Athletes are bringing candid and influential voices to social concerns as barriers denying them the opportunity to speak out vanish.
Within the past five years, players from multiple sports in addition to the big four (men’s basketball & hockey, football and baseball) are more willing to voice their stands on gender equality, movements including Black Lives Matter and police brutality.
The U.S. women’s national soccer team filed a class-action lawsuit in pursuit of earning pay equal to their male counterparts last year and players in the WNBA protested in multiple demonstrations in support of Black Lives Matter in 2016.
After finishing preseason training in Tampa and Los Angeles, the Chicago Fire began preparations for their season-opening match Sunday against the defending Major League Soccer Champions the Seattle Sounders.
New head coach Raphaël Wicky said he couldn’t see much of a change in the players’ responsiveness at their first practice back home. They have continued to go about their training prior to opening day as planned, but have had to adjust to a brisk windchill hitting their faces instead of balmy Florida or California breezes.
Whether Luka Doncic was behind the podium at the Rising Stars Media Day, All-Star Media Day or after the actual games, one man stood by his side as if his life depended on it.
It essentially does.
Scott Tomlin is the Director of Basketball Communications for the Dallas Mavericks. Anytime Doncic, the second-year Mavericks star, spoke with the media during All-Star weekend, Tomlin was never too far away, and listened closely to ensure no conversation went in a direction that could tarnish the team’s or his young superstar’s reputation.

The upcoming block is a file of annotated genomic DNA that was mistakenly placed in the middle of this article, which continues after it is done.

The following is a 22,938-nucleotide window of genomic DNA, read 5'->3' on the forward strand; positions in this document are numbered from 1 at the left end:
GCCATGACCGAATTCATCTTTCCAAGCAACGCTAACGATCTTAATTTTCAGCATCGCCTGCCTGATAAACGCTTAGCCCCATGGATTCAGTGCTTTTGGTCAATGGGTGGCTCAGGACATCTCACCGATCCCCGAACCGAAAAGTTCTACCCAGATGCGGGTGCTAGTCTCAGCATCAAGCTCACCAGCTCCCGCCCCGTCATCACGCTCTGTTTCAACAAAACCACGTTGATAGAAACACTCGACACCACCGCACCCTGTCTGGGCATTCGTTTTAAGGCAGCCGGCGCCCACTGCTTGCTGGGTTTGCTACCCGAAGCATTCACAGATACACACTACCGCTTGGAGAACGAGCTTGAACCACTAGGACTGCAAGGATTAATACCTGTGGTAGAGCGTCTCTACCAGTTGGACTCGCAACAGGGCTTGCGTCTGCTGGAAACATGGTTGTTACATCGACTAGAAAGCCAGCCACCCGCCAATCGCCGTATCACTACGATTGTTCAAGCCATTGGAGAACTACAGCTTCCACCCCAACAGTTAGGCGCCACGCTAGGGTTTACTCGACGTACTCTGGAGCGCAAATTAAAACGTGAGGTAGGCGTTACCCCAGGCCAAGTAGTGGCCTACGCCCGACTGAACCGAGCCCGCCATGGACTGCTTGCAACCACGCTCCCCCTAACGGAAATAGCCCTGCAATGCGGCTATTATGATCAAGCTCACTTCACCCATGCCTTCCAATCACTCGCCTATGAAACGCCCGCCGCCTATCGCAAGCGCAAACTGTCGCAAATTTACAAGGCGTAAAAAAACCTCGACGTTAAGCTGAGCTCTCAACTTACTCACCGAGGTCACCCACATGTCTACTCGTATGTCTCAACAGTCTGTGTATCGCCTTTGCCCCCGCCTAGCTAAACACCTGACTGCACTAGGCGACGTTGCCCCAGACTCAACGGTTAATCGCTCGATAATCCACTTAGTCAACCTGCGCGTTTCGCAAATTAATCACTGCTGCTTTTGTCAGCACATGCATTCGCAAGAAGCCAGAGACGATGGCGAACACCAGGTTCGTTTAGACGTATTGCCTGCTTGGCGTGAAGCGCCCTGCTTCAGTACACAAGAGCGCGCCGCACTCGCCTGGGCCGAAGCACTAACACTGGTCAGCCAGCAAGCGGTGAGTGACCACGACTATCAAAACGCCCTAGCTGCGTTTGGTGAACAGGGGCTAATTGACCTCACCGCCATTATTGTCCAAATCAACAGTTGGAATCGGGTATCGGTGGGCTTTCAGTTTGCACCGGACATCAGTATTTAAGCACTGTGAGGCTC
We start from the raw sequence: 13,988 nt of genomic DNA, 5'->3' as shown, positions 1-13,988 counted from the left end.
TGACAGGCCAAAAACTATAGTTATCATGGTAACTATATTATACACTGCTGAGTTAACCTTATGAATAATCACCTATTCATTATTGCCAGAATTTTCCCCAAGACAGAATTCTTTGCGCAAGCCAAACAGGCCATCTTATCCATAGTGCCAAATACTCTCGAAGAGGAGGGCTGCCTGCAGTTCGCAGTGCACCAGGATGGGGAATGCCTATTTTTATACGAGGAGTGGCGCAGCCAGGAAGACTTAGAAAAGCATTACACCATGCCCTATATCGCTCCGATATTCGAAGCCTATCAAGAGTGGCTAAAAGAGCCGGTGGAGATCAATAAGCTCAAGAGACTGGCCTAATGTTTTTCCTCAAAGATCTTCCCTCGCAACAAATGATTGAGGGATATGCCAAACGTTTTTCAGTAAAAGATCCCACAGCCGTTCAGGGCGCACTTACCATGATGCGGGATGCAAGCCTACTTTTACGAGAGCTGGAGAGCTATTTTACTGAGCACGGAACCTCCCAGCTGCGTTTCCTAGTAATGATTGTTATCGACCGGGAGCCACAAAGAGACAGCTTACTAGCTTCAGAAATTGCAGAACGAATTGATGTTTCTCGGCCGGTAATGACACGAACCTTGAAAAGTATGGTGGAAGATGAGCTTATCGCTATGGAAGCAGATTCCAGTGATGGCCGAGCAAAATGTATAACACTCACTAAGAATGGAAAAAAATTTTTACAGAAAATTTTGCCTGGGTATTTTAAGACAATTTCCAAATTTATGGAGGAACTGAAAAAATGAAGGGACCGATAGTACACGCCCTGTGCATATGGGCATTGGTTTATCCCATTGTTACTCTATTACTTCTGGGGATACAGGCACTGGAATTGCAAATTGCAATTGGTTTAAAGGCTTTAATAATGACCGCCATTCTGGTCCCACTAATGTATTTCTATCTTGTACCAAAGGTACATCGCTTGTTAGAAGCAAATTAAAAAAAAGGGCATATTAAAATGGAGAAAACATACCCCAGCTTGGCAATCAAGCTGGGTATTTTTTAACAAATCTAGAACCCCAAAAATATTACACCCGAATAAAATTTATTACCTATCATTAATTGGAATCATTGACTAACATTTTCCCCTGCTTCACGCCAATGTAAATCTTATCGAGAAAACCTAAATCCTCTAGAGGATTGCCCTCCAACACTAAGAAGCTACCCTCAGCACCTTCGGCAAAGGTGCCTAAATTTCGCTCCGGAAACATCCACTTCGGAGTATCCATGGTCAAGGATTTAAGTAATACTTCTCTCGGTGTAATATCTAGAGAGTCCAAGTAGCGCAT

“He’s always with me,” Doncic said. “He’s a great guy, and always takes care of me. There’s a lot of media.”
Former Chicago Bulls forward Will Perdue and 2020 NBA All-Star Bam Adebayo share roots in Kentucky.
When he’s not working as a studio analyst for the Bulls at NBC Sports Chicago, the three-time NBA champion heads down to his home in Louisville. During Adebayo’s lone collegiate season with the Kentucky Wildcats, Perdue got the opportunity to watch the Newark native first-hand many times.
“He was pretty raw coming out of Kentucky,” Perdue said.
Upscale new commercial venues and stalwart old ones are making Chicago’s Wrigleyville neighborhood a year-round destination even when the Cubs’ season ends at Wrigley Field.
Whether it’s the slew of swanky new bars and restaurants such as Happy Camper Pizza on Clark Street or the bright lights that populate Gallagher Way’s Christkindlmarket during the holiday season, the Wrigleyville of today looks quite different than even five years ago.